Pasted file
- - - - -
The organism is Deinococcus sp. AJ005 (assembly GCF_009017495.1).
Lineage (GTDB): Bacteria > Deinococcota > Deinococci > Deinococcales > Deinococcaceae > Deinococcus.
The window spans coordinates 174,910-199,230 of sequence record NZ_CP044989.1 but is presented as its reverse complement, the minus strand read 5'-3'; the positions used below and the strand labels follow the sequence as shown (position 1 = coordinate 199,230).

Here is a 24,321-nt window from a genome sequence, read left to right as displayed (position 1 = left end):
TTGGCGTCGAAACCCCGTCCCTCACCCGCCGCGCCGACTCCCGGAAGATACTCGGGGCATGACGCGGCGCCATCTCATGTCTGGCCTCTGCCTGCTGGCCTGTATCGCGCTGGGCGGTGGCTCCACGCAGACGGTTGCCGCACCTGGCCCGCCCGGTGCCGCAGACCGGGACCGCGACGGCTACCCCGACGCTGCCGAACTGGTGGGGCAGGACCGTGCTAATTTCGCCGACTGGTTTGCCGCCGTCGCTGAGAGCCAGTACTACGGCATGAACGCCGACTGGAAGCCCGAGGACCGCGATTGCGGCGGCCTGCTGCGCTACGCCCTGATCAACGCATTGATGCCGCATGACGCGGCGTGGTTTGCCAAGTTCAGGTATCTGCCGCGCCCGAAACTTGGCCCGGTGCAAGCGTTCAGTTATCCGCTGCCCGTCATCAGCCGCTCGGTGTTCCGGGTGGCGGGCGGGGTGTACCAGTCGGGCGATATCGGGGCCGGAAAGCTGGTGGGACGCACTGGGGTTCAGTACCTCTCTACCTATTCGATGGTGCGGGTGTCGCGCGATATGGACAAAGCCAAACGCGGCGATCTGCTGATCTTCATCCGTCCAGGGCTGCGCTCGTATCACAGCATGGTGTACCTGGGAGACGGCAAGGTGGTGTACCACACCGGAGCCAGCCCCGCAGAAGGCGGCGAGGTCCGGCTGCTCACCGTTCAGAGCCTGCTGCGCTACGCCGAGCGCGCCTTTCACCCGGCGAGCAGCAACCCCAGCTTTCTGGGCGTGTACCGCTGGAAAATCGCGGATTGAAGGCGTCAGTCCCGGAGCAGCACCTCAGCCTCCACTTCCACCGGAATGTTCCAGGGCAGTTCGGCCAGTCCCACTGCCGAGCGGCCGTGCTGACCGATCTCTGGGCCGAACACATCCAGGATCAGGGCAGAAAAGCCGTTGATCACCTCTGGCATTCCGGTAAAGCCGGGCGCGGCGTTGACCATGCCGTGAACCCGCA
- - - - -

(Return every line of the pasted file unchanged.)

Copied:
The organism is Deinococcus sp. AJ005 (assembly GCF_009017495.1).
Lineage (GTDB): Bacteria > Deinococcota > Deinococci > Deinococcales > Deinococcaceae > Deinococcus.
The window spans coordinates 174,910-199,230 of sequence record NZ_CP044989.1 but is presented as its reverse complement, the minus strand read 5'-3'; the positions used below and the strand labels follow the sequence as shown (position 1 = coordinate 199,230).

Here is a 24,321-nt window from a genome sequence, read left to right as displayed (position 1 = left end):
TTGGCGTCGAAACCCCGTCCCTCACCCGCCGCGCCGACTCCCGGAAGATACTCGGGGCATGACGCGGCGCCATCTCATGTCTGGCCTCTGCCTGCTGGCCTGTATCGCGCTGGGCGGTGGCTCCACGCAGACGGTTGCCGCACCTGGCCCGCCCGGTGCCGCAGACCGGGACCGCGACGGCTACCCCGACGCTGCCGAACTGGTGGGGCAGGACCGTGCTAATTTCGCCGACTGGTTTGCCGCCGTCGCTGAGAGCCAGTACTACGGCATGAACGCCGACTGGAAGCCCGAGGACCGCGATTGCGGCGGCCTGCTGCGCTACGCCCTGATCAACGCATTGATGCCGCATGACGCGGCGTGGTTTGCCAAGTTCAGGTATCTGCCGCGCCCGAAACTTGGCCCGGTGCAAGCGTTCAGTTATCCGCTGCCCGTCATCAGCCGCTCGGTGTTCCGGGTGGCGGGCGGGGTGTACCAGTCGGGCGATATCGGGGCCGGAAAGCTGGTGGGACGCACTGGGGTTCAGTACCTCTCTACCTATTCGATGGTGCGGGTGTCGCGCGATATGGACAAAGCCAAACGCGGCGATCTGCTGATCTTCATCCGTCCAGGGCTGCGCTCGTATCACAGCATGGTGTACCTGGGAGACGGCAAGGTGGTGTACCACACCGGAGCCAGCCCCGCAGAAGGCGGCGAGGTCCGGCTGCTCACCGTTCAGAGCCTGCTGCGCTACGCCGAGCGCGCCTTTCACCCGGCGAGCAGCAACCCCAGCTTTCTGGGCGTGTACCGCTGGAAAATCGCGGATTGAAGGCGTCAGTCCCGGAGCAGCACCTCAGCCTCCACTTCCACCGGAATGTTCCAGGGCAGTTCGGCCAGTCCCACTGCCGAGCGGCCGTGCTGACCGATCTCTGGGCCGAACACATCCAGGATCAGGGCAGAAAAGCCGTTGATCACCTCTGGCATTCCGGTAAAGCCGGGCGCGGCGTTGACCATGCCGTGAACCCGCA